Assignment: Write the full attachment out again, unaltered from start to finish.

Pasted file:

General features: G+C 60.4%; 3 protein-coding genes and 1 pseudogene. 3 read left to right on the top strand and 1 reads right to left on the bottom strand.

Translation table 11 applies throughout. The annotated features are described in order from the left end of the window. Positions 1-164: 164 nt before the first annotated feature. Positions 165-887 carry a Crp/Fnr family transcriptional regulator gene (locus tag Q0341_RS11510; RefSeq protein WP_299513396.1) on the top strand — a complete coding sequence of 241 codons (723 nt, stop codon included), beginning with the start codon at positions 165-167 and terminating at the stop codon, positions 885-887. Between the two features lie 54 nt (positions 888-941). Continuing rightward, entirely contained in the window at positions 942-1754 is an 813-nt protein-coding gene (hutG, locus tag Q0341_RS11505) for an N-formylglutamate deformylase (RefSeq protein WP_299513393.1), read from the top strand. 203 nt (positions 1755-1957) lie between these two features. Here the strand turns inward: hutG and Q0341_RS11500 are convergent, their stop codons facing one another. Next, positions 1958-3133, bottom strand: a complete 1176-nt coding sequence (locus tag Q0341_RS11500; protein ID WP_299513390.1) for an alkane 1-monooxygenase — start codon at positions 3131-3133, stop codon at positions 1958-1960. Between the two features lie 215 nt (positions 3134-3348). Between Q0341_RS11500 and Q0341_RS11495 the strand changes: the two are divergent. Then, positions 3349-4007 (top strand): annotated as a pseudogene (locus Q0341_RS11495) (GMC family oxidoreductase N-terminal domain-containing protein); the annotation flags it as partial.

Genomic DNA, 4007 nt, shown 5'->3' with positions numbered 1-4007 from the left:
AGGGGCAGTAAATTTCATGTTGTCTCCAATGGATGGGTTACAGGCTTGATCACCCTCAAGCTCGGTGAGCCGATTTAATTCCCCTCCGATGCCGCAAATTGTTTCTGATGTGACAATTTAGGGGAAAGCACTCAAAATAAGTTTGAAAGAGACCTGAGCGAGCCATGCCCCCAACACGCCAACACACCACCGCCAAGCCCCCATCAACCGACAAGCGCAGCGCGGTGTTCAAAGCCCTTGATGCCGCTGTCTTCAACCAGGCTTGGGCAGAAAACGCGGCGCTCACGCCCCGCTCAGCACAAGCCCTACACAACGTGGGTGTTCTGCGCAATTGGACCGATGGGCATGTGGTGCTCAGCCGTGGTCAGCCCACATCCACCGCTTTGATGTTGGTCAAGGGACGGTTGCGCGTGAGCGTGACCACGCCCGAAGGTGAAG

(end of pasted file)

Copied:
General features: G+C 60.4%; 3 protein-coding genes and 1 pseudogene. 3 read left to right on the top strand and 1 reads right to left on the bottom strand.

Translation table 11 applies throughout. The annotated features are described in order from the left end of the window. Positions 1-164: 164 nt before the first annotated feature. Positions 165-887 carry a Crp/Fnr family transcriptional regulator gene (locus tag Q0341_RS11510; RefSeq protein WP_299513396.1) on the top strand — a complete coding sequence of 241 codons (723 nt, stop codon included), beginning with the start codon at positions 165-167 and terminating at the stop codon, positions 885-887. Between the two features lie 54 nt (positions 888-941). Continuing rightward, entirely contained in the window at positions 942-1754 is an 813-nt protein-coding gene (hutG, locus tag Q0341_RS11505) for an N-formylglutamate deformylase (RefSeq protein WP_299513393.1), read from the top strand. 203 nt (positions 1755-1957) lie between these two features. Here the strand turns inward: hutG and Q0341_RS11500 are convergent, their stop codons facing one another. Next, positions 1958-3133, bottom strand: a complete 1176-nt coding sequence (locus tag Q0341_RS11500; protein ID WP_299513390.1) for an alkane 1-monooxygenase — start codon at positions 3131-3133, stop codon at positions 1958-1960. Between the two features lie 215 nt (positions 3134-3348). Between Q0341_RS11500 and Q0341_RS11495 the strand changes: the two are divergent. Then, positions 3349-4007 (top strand): annotated as a pseudogene (locus Q0341_RS11495) (GMC family oxidoreductase N-terminal domain-containing protein); the annotation flags it as partial.

Genomic DNA, 4007 nt, shown 5'->3' with positions numbered 1-4007 from the left:
AGGGGCAGTAAATTTCATGTTGTCTCCAATGGATGGGTTACAGGCTTGATCACCCTCAAGCTCGGTGAGCCGATTTAATTCCCCTCCGATGCCGCAAATTGTTTCTGATGTGACAATTTAGGGGAAAGCACTCAAAATAAGTTTGAAAGAGACCTGAGCGAGCCATGCCCCCAACACGCCAACACACCACCGCCAAGCCCCCATCAACCGACAAGCGCAGCGCGGTGTTCAAAGCCCTTGATGCCGCTGTCTTCAACCAGGCTTGGGCAGAAAACGCGGCGCTCACGCCCCGCTCAGCACAAGCCCTACACAACGTGGGTGTTCTGCGCAATTGGACCGATGGGCATGTGGTGCTCAGCCGTGGTCAGCCCACATCCACCGCTTTGATGTTGGTCAAGGGACGGTTGCGCGTGAGCGTGACCACGCCCGAAGGTGAAG